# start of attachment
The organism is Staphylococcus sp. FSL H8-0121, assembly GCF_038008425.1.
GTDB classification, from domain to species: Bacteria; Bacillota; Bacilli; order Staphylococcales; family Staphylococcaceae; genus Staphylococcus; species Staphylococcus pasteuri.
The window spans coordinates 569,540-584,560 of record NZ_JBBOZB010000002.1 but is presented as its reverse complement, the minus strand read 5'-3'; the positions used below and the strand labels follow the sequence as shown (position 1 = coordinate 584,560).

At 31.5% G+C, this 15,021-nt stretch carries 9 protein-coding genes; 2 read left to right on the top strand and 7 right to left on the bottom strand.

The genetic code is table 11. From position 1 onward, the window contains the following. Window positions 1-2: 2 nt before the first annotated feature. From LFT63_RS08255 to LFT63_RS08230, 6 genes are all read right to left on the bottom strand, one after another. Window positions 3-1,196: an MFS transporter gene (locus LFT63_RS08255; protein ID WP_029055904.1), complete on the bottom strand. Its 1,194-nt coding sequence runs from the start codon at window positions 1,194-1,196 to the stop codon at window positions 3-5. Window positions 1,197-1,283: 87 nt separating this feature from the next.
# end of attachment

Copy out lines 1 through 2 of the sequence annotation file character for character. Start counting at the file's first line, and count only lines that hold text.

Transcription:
The organism is Staphylococcus sp. FSL H8-0121, assembly GCF_038008425.1.
GTDB classification, from domain to species: Bacteria; Bacillota; Bacilli; order Staphylococcales; family Staphylococcaceae; genus Staphylococcus; species Staphylococcus pasteuri.